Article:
5. Here a thread for THE CLASSIC PARAMOUNT MUSICALS, WHICH WERE DIFFERENT FROM THE OTHER STUDIOS. H Is an example : the BIG BROADCAST OF 1938 with Bob Hope and Shirley Ross singing THANKS FOR THE MEMORY" You see a higher level of sophistication from Paramount that the other studios lacked.
  7. WHY DID you omit the fox musicals in your films that you chose for TCM. It is a glaring omission to say the least. In your world, Fox Musicals do not count.
  8. Yes, movie audiences in the 1950s got dressed up, not down, to attend the movies. In the 1950s in general it was difficult to lure the TV audience into the movie theaters without Technicolor, cinemascope stereophonic sound and great foreign locations. The musical didn't go away - - it just had to be something that was worth the bother like a big Broadway hit adapted for movies like West Side Story, My Fair Lady, or the Music man. Ok, this is what happened to film by the mid 1950s. The DRIVE-IN flourished in suburbia. Film was catered to the YOUTH MARKET. Rock and Roll musicals, like the Alan Fried musical films flourished. ELVIS PRESLEY was becoming a big film star. The kids ate it up.They couldn't get enough.
  9. Betty Grable was very popular during the war and survived into the post-war era thanks to the affable and very talented dancer Dan Dailey, while she was a weak singer and only a passable dancer. Grable being a protege of Fred Astaire's choreographic assistant, Hermes Pan, really set her up to get her through those wartime Technicolor Fox musical extravaganzas. He choreographed them and danced with her--showing her to her best advantage. Like the extremely popular post-war TV singer Dinah Shore, Betty Grable had limited talent as a performer, but had a personality and a look that the public loved. Betty was not that bad as stated. She was funny and had charisma. She is fantastic in the NOIR CLASSIC "I WAKE UP SCREAMING". Her voice was not that bad. I have seen so many Grable films, and I think she was good. One more thing ,Gene Kelly's and Fred Astaire's singing was left to be desired, and very weak. They couldn't sing, but they got away with it. Charisse's singing was dubbed. To be honest, I prefer Don Ameche's and Grables singing over the MGM stars. The MGM barnyard were not even close to Bing Crosby for talent. One more thing, Don Ameche was truly talented.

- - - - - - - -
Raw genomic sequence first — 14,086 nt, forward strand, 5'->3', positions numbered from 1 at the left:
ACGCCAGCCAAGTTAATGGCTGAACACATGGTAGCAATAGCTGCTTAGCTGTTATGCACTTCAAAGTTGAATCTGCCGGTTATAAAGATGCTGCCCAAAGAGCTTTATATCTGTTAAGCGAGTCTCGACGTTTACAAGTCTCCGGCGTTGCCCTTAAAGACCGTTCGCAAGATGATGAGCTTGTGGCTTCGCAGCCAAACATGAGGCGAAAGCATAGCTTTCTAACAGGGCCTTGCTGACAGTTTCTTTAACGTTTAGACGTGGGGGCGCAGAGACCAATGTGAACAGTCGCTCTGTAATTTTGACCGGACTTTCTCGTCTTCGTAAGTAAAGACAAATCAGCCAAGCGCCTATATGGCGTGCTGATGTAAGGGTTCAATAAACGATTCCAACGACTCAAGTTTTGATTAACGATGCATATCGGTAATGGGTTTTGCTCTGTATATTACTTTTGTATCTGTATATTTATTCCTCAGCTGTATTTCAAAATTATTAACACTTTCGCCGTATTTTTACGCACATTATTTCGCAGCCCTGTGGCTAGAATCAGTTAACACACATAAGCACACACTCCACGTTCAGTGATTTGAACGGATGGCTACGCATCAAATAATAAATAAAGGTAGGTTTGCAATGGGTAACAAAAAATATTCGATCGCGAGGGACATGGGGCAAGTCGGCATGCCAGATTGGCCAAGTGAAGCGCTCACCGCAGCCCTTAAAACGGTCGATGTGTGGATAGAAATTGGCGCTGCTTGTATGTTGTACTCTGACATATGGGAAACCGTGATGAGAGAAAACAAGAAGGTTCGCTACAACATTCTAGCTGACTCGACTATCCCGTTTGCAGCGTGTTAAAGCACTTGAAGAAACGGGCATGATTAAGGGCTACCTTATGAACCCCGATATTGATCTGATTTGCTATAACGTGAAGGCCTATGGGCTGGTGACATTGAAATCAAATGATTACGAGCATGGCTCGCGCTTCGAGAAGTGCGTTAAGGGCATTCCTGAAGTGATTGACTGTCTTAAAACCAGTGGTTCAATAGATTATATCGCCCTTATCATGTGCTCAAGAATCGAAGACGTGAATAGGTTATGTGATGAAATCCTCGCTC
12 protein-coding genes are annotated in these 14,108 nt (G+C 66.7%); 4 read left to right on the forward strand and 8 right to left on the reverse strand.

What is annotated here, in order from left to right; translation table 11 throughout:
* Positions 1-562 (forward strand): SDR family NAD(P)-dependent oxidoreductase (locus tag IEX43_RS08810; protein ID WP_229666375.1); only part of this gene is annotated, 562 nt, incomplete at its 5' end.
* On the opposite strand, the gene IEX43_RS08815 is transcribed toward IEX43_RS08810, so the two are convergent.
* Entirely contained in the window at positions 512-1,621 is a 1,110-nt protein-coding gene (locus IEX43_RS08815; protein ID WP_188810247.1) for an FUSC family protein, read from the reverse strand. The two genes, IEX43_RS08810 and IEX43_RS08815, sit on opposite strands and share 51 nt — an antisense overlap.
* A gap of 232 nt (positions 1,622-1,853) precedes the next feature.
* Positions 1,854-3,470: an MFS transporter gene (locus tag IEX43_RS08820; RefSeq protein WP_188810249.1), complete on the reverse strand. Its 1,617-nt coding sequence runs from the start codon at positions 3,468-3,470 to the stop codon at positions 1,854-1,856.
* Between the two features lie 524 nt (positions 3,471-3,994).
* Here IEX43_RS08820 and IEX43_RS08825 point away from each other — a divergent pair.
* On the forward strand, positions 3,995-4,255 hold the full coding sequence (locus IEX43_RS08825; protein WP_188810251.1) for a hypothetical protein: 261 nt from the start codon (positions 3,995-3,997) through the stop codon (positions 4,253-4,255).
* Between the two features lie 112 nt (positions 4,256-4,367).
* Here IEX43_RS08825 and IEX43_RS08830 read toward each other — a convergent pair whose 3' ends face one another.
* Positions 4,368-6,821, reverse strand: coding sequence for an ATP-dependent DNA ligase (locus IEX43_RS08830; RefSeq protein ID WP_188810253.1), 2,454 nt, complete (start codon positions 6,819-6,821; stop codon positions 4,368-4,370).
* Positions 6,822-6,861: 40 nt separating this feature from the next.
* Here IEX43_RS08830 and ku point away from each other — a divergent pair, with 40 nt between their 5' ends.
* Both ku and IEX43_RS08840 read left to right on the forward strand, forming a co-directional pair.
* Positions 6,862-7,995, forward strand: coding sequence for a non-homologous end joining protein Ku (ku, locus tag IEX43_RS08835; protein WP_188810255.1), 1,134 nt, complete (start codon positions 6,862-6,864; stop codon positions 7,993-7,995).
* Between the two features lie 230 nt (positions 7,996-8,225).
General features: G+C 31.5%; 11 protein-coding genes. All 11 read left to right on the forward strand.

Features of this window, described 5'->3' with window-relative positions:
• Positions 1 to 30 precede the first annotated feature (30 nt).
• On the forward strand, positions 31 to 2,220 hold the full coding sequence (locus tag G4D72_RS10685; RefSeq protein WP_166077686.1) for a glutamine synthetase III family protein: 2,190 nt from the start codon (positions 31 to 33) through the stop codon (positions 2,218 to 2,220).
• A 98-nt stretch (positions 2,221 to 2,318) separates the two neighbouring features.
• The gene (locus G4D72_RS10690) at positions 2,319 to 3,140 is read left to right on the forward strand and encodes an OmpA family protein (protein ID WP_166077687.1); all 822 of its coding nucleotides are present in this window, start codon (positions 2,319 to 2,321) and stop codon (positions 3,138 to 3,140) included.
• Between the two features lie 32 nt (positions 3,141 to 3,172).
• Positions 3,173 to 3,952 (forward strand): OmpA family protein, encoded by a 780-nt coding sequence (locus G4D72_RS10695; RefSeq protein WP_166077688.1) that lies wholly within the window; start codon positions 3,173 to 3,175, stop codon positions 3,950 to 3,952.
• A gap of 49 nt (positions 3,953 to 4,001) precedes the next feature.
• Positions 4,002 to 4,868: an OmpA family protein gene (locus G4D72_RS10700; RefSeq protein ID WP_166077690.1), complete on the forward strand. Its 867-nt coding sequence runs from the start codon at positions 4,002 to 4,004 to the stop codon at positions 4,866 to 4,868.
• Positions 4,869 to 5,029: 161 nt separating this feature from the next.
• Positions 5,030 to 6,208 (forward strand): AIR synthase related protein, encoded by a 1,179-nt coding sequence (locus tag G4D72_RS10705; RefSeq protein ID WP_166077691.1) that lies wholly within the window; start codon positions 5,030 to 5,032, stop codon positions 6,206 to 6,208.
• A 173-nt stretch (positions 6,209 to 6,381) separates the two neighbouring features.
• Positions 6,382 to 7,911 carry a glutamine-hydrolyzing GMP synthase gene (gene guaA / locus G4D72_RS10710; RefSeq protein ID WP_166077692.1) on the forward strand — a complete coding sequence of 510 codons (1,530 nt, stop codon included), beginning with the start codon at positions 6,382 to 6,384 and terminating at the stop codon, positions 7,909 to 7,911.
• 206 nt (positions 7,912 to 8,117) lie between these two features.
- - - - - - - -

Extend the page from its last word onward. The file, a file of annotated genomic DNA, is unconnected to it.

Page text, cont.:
10. Here Here, Ginger Rogers was a fine DRAMATIC ACTRESS. In my opinion her best screen partner was JOEL MCCREA IN THE PRIMROSE PATH. She plays the character with such deep, heart breaking feeling. I love STAGE DOOR, BACHELOR MOTHER, TOM DICK AND HARRY BUT in PRIMROSE SHE IS SO FANTASTIC. I recommend people to view the film to see what a wonderful actress she really was. Whenever, she was given the opportunity, she shined. Ginger was an underrated actress whether in comedy or drama.